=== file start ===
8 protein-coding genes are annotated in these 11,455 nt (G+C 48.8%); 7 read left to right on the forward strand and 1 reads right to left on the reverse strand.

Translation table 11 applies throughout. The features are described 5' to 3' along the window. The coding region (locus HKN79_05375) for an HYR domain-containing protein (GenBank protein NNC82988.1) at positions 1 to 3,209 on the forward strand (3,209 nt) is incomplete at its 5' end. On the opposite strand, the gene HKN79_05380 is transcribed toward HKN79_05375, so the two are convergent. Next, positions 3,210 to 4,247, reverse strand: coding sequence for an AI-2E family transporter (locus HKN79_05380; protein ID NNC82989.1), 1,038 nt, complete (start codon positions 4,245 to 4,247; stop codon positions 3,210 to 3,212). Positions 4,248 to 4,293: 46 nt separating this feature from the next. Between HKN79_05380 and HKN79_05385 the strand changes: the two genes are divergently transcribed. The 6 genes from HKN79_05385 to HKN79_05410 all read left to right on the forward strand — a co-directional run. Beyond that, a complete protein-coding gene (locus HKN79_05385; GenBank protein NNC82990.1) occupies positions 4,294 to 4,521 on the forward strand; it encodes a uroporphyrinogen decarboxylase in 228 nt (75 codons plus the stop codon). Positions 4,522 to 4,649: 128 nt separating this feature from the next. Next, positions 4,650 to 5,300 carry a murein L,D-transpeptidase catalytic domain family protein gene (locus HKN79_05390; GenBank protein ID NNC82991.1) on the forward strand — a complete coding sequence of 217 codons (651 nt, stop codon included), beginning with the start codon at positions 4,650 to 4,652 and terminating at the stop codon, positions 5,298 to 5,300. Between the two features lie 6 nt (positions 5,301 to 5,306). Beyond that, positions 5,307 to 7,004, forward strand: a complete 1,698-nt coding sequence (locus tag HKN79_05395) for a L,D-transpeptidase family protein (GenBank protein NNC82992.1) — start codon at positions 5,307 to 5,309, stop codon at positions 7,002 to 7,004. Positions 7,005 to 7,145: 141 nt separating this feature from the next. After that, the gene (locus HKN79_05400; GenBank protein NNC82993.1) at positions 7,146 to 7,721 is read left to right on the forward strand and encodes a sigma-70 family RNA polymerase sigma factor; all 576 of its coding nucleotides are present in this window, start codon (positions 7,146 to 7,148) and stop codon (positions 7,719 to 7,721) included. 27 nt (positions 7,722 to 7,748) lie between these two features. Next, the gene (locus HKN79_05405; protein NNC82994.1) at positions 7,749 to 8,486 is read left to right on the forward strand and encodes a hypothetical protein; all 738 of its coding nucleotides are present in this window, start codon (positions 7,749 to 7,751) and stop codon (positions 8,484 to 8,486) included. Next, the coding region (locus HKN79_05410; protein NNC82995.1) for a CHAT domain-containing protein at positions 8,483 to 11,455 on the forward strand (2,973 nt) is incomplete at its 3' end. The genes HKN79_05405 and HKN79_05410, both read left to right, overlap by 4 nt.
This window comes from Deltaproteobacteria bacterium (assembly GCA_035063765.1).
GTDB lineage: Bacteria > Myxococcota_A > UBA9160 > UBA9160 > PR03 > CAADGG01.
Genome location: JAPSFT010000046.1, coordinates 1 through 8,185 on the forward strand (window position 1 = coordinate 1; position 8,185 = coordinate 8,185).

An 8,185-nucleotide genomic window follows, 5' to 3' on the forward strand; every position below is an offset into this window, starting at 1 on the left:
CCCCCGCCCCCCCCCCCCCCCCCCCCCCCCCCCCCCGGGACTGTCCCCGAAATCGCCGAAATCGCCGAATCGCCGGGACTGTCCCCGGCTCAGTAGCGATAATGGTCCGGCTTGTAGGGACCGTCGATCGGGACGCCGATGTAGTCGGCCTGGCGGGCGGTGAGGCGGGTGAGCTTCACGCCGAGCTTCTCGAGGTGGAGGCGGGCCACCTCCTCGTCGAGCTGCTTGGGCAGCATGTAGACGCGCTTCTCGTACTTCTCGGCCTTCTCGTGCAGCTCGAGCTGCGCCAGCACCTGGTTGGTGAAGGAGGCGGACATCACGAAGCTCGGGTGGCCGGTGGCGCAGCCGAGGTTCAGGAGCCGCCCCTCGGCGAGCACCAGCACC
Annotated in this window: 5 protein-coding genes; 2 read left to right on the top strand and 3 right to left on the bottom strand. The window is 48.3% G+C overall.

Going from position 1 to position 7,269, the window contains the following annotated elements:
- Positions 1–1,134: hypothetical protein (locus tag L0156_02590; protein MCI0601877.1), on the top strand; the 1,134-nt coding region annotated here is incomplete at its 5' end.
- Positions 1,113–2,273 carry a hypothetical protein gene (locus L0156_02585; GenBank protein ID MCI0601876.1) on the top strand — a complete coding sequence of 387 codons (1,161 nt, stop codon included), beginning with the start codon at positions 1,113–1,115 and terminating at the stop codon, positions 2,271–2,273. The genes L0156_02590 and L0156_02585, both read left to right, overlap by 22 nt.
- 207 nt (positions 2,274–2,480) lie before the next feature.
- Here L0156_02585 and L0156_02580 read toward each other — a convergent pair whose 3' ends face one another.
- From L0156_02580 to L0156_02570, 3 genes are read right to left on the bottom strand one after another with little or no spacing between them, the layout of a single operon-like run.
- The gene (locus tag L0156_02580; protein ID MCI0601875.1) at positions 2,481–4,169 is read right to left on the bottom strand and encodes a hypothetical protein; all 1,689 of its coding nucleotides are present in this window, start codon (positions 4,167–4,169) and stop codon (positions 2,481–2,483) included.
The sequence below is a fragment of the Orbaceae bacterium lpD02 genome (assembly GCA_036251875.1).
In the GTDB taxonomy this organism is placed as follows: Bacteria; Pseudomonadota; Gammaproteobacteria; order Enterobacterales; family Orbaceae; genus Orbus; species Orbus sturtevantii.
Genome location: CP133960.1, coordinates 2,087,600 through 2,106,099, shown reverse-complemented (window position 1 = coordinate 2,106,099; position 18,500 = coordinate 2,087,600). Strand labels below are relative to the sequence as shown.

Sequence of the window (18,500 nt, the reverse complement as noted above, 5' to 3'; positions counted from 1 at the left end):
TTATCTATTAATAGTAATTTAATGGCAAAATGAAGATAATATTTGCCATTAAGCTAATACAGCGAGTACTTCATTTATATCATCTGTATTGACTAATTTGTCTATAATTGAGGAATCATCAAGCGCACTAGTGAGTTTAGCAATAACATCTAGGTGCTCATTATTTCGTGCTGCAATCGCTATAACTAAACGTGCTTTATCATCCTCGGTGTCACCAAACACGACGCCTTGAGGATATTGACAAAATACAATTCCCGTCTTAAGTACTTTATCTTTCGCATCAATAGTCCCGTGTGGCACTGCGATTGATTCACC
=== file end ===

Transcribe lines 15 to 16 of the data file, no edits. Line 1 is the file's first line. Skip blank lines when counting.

- The gene (locus tag L0156_02580; protein ID MCI0601875.1) at positions 2,481–4,169 is read right to left on the bottom strand and encodes a hypothetical protein; all 1,689 of its coding nucleotides are present in this window, start codon (positions 4,167–4,169) and stop codon (positions 2,481–2,483) included.
The sequence below is a fragment of the Orbaceae bacterium lpD02 genome (assembly GCA_036251875.1).